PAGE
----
Despite the warmer-than-usual January temperatures and a noticeable lack of the more arctic manifestation of meteorological precipitation, early winter is still tough. There’s a decided inertia to the late-coming morning light and too-slowly lengthening days, regardless of what clocks and calendars say. Chilly souls long for warmth and easy, familiar comfort.

There’s no comfort food more evocative of home and hearth than pancakes. The typical recipe for pancakes — flour, egg, milk, oil, baking powder and maybe a pinch of sugar and salt — is humble and always welcomed. Likewise, it’s simple enough for children to master and satisfying enough to check all the right emotional boxes.

But it can be messed with: When substituted for some of the usual wheat flour, almond flour and its innate nuttiness immediately suggested a few other tweaks.

On the practical front, almond flour alone would make for a heavy dough, so we split the difference with a combination of almond and whole wheat flours. (Those with serious dietary concerns could substitute others: spelt, oat or even rice flour. Likewise, oat or almond milk can easily be substituted for common dairy.)

Almond flour also had the unexpectedly Proustian effect of evoking frangipane, the sweet almond pastry cream familiar as a filling for almond croissants. Easily accomplished with a touch of vanilla and/or almond extract, the addition adds a welcomed bit of soft spice, an effect both comforting and a little exotic, further helping to dispel hovering winter doldrums.

To be sure, almond pancakes would be fine with butter and maple syrup, but assuming you might just be in a deep funk, the accompanying recipe for warm apple compote should turn the tide.

Apples are simply stewed (quickly, to preserve some crunch) in a sweet base of maple syrup (add boiled cider or apple molasses if you can find them) and spiced with ginger and star anise. The compote is finished with a generous handful of golden raisins. Top a stack of pancakes with a couple of spoonfuls, along with a scattering of crunchy sliced almonds, and here’s a breakfast to widen sleepy eyes.

Or you could top it all with a dollop of cream, yogurt or vanilla ice cream and call it dessert. Or share it with a cup of coffee or tea as the perfect mid-afternoon snack to help forget the chill in your bones. Comfort is best served warm … and with friends.

Almond Pancakes with Spiced Apple Compote

Serves 4

Spiced Apple Compote

  • 2 large tart, crisp apples(suggested: Honeycrisp, Granny Smith or a combination)
  • 1 teaspoon ground ginger
  • 2 tablespoons unsalted butter
  • 1 to 2 tablespoons brown sugar
  • ½ cup maple syrup(or combination of maple syrup and boiled cider or apple molasses)
  • 1 teaspoon vanilla extract
  • 4 to 5 star anise pods
  • ½ cup golden raisins

1. Peel, core and quarter apples. Slice thin. Put sliced apples in a mixing bowl; sprinkle ground ginger over all; set aside.

2. Add butter, brown sugar, syrup, and vanilla and star anise to a medium saucepan; cook over medium heat for 5 minutes to dissolve and caramelize sugar. (Keep an eye on the pan; reduce heat if the mixture starts to bubble rapidly and thicken.) Remove from heat and let steep for 10 minutes.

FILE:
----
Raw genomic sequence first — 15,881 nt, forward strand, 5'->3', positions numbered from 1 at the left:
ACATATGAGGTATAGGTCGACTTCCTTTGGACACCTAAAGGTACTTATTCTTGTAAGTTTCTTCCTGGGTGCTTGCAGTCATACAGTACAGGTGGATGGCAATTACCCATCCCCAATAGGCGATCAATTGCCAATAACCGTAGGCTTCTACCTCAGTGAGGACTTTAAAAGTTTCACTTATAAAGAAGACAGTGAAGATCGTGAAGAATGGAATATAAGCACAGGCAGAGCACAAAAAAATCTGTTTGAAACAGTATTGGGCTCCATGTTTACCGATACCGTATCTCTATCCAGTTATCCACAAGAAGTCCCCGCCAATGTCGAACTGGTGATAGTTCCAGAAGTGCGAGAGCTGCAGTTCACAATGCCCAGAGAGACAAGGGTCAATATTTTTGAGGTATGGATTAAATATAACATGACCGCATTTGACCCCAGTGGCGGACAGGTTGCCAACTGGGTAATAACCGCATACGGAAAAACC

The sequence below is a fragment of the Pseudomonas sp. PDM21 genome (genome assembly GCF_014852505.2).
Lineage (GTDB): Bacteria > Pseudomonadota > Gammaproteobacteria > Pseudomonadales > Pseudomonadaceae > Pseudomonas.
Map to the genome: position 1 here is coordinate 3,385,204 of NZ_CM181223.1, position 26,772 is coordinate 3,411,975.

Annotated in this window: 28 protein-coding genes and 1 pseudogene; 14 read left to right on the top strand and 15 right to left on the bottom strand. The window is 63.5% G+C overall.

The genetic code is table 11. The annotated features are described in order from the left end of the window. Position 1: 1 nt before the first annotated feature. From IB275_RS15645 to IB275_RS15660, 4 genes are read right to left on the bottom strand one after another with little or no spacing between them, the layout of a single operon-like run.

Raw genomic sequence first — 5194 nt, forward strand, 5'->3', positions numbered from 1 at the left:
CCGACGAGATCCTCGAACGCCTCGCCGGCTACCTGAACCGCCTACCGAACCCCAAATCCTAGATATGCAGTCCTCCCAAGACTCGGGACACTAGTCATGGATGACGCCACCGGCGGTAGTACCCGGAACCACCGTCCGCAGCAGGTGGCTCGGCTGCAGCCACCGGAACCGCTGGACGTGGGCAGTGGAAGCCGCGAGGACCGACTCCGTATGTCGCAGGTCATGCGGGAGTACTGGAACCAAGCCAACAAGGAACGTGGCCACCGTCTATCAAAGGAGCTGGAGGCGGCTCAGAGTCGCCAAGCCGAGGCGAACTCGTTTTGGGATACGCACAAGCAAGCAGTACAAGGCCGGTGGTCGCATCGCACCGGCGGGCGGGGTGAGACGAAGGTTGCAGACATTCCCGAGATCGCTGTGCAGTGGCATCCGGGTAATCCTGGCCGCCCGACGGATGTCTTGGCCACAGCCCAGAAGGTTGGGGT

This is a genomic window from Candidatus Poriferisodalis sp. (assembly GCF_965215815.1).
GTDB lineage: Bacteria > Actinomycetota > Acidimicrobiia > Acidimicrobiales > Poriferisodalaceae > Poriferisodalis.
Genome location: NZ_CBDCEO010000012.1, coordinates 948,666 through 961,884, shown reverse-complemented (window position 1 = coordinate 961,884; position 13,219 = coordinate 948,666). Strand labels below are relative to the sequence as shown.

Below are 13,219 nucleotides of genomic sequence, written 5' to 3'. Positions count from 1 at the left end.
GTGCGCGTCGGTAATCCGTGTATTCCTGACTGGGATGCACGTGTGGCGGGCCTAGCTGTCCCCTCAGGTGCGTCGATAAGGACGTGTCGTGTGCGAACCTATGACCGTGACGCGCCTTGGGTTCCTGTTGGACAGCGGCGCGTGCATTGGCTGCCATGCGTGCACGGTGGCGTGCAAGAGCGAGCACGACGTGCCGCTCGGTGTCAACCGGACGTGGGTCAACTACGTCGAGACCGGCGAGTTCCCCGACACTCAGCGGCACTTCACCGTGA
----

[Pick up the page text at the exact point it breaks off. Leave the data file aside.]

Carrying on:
Remove star anise pods and return to low heat on the stove.

3. Add the apples to the pan and stir well to coat. Cook over medium to medium-low heat for about 10 minutes, until apples soften slightly. (Depending on the apple variety, timing may vary, so watch carefully. If the compote is too thin, cook gently to thicken, being careful not boil the apples down to mush. If too thick, thin with water or apple cider.) Remove from heat; add raisins and stir to incorporate. Set aside while you make the pancakes.

Note: This compote is better if made just before making the pancakes. It can be made ahead of time and refrigerated, covered, in a bowl. It will keep up to five days. Warm gently before serving.

Almond Pancakes

  • 1 cup almond flour(look for Bob’s Red Mill brand)
  • 1 cup whole wheat flour (substitute spelt or oat flour)
  • 1 tablespoon baking powder
  • ½ teaspoon salt
  • 1 to 2 tablespoons raw sugar
  • ¼ cup vegetable oil plus more for skillet(substitute Macadamia or coconut oil)
  • 1 large egg, beaten
  • 1½ cups milk(substitute almond or oat milk)
  • 1½ teaspoon vanilla or almond extract(or combination of the two)
  • Lightly toasted slivered almonds for garnish

1. Combine the dry ingredients — flours, baking powder, sugar and salt — in a large mixing bowl. In a separate bowl or large measuring cup, whisk together the egg, milk, vanilla or almond extract, and ¼ cup oil. Add blended liquid ingredients to the dry ingredients; stir to incorporate. Let batter sit for 5 minutes or so to thicken before proceeding.

2. Heat just enough oil to coat the bottom of a large nonstick skillet or griddle over medium heat. Use about 3 to 4 tablespoons of batter for each pancake; cook 3 at a time for 2 to 3 minutes, until surface is pitted with bubbles and edges appear dry and “set.” Flip pancakes and cook another 2 to 3 minutes until browned, checking regularly.

3. Transfer to a plate and cover to keep warm, or keep warm partially covered in a 200-degree oven. Repeat as needed to use all the batter.

4. Serve warm with spiced apple compote and garnish with lightly toasted sliced almonds.

Behind The Story

Type: Opinion

Opinion: Advocates for ideas and draws conclusions based on the author/producer’s interpretation of facts and data.

Dizney is a designer, art director and unrepentant sensualist. When the Cold Spring resident is not thinking about food, he is foraging for, cooking or eating it. Location: Cold Spring. Languages: English. Area of expertise: Food